In order to meet the project objectives, a suite of interlinked experimental and observational research from molecular to catchment scale is being undertaken. A complimentary mixture of approaches are used including well established quantitative catchment science observation and measurement, novel sensor technologies for high frequency observation of DOM and related parameters in river systems, with a range of cutting-edge approaches which are either novel in their application to biogeochemical cycling research, or employ novel technologies which bring new insights into the process controls on nutrient cycling at molecular to river reach scale. The DOMAINE research programme is structured through a suite of linked work packages (WP1-4) with research ranging from field monitoring and laboratory analysis of field samples, to experimental research under controlled conditions. The aims and approaches of each work package are summarised below:
Work Package 1
WP1 have setup and are maintaining a set of high resolution instream monitoring stations and equipment (click here for more information) WP1 are collecting data from a wide range of source areas to asses spatial variability in DOM chemistry across the monitoring catchments. The main aims of WP1 are to determine (1) The origins and rates of DOC, DON and DOP flux to aquatic ecosystems from catchment sources, relative to total C, N and P flux as they vary in time and space in relation to atmospheric inputs, catchment character, hydrological function and the extent of nutrient enrichment (2) The magnitude and character of the DOC, DON and DOP pools instream as they vary in relation to source character, season, hydromorphology, inorganic nutrient flux behaviours, microbial activity and biological production. Additional work is being undertaken examining fluorescence and UV absorption in order to further characterise the DOM pool.
Work Package 2
WP2 is focusing on molecular level identification and quantification of the DOM pool. The analysis is using a combination of analytical techniques, including high-resolution mass spectrometry (HRMS) and nuclear magnetic resonance (NMR) spectroscopy. A metabolomics approach is also being taken to identify compounds of interest in water and soil samples from the catchments. Bulk characterisation techniques including amino acid and carbohydrate analysis, and fluorescence emission spectroscopy is being used in conjunction to complement the high resolution techniques. In addition to the analysis of grab samples, work is aimed at developing the use of in situ passive sampling techniques (POCIS) tailored to the determination of DOC, DON and DOP in freshwaters.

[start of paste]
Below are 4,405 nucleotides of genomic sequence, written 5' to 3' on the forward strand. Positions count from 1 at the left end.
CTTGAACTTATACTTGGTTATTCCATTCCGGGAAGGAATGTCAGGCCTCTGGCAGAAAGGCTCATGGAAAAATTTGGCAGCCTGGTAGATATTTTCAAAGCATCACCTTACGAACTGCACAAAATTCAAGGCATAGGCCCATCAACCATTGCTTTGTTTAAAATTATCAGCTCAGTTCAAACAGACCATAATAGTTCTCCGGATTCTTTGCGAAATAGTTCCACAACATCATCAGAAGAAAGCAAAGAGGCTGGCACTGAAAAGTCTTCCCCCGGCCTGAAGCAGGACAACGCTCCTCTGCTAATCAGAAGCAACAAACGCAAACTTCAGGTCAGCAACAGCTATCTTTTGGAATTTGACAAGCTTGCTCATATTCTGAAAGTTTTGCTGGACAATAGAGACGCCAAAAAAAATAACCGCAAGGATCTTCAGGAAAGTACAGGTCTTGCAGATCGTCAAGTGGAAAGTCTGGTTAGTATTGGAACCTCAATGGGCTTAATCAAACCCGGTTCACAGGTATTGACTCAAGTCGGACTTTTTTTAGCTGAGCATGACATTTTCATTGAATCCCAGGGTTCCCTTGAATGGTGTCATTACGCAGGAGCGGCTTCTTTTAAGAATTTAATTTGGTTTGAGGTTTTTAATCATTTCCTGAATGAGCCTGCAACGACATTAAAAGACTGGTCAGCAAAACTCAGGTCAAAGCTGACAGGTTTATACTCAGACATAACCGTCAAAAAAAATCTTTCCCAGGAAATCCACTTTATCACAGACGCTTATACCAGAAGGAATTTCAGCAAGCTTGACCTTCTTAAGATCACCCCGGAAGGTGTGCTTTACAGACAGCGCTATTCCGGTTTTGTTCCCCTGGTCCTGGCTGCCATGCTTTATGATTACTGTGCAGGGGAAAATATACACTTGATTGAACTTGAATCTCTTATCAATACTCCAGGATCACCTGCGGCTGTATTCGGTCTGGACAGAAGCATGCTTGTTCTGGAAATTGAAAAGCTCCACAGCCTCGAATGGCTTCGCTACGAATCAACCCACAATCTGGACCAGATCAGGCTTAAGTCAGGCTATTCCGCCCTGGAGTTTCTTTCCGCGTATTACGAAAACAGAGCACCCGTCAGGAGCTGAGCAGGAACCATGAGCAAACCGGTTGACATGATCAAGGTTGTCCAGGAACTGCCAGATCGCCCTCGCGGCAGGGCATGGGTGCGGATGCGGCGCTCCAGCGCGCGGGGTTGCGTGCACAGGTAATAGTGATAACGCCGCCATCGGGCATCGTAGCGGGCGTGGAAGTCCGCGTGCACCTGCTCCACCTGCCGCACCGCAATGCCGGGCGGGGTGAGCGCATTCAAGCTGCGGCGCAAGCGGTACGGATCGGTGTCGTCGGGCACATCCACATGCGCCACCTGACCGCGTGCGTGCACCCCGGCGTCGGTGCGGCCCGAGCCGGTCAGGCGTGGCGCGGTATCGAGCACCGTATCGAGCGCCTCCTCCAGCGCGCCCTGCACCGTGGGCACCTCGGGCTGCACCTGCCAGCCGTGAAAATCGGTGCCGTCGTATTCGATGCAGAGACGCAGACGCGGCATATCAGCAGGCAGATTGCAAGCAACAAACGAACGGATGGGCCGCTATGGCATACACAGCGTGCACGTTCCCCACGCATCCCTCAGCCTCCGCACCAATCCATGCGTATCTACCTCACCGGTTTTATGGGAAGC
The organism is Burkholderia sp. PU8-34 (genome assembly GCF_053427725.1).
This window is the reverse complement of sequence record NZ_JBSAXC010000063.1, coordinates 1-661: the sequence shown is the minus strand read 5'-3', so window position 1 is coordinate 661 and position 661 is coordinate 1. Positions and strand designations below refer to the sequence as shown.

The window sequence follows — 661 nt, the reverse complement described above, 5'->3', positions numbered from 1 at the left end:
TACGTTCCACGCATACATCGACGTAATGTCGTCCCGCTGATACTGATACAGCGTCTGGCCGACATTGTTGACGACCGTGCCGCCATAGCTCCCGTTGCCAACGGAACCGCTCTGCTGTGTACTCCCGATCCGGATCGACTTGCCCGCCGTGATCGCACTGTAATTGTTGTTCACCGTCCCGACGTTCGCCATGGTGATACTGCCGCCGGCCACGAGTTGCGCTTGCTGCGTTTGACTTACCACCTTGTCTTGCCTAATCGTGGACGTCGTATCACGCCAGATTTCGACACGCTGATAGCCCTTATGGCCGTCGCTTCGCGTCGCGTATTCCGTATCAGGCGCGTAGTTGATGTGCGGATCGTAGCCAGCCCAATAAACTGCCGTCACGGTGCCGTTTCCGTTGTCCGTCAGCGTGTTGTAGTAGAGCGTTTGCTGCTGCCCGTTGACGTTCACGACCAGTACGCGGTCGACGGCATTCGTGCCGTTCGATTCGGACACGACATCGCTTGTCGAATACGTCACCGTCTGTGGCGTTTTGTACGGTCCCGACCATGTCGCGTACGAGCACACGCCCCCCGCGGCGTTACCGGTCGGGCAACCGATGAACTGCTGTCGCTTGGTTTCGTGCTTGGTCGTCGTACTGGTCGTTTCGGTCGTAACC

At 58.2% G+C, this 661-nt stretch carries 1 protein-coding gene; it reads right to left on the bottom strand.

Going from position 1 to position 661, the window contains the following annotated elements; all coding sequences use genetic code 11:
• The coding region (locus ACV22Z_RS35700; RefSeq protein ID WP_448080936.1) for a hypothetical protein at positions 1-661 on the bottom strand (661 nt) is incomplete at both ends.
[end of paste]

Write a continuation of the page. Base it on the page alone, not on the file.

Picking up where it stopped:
Work Package 3
This work package is focusing on the flux and inter-relationships of the DOC, DON and DOP pools. Specifically, this work package aims to, (1) employ high performance metabolome profiling to obtain a broad-scale assessment of the dominant enzymatic pathways operating in freshwater environments in specific relation to both the high and low MW components, (2) use of isotopic tracer techniques to evaluate the flux of low MW solutes through different components of the freshwater ecosystem, and (3) use conventional bioavailability assays to assess the metabolism of high MW solutes. This combination of techniques allows us to identify (1) the critical bottlenecks in organic C, N and P cycling, (2) the potential interactions of the C, N and P cycles, (3) the contribution of specific compounds to biological productivity in different habitats, and to (4) make inferences regarding compound source-apportionment based on pool size and flux rate calculations, and (5) quantify the potential distance that specific solutes may be transported down a catchment.
Work Package 4
This work complements the information gained in all work packages focusing on the bioavailability of DON and DOP to riverine phytoplankton epilithic algae and macrophytes. We are testing the hypothesis that the ability to utilize DON and DOP, especially the high molecular weight forms, will depend on community composition and the extent of nutrient limitation. In addition, availability of organic P compounds will be assayed using different types of DOP such as ATP, DNA, and phosphonoacetates. Furthermore epilithic algal samples and the widespread submerged bryophyte Fontinalis antipyretica are undergoing stable-isotope analyses of their δ13C and δ15N organic content.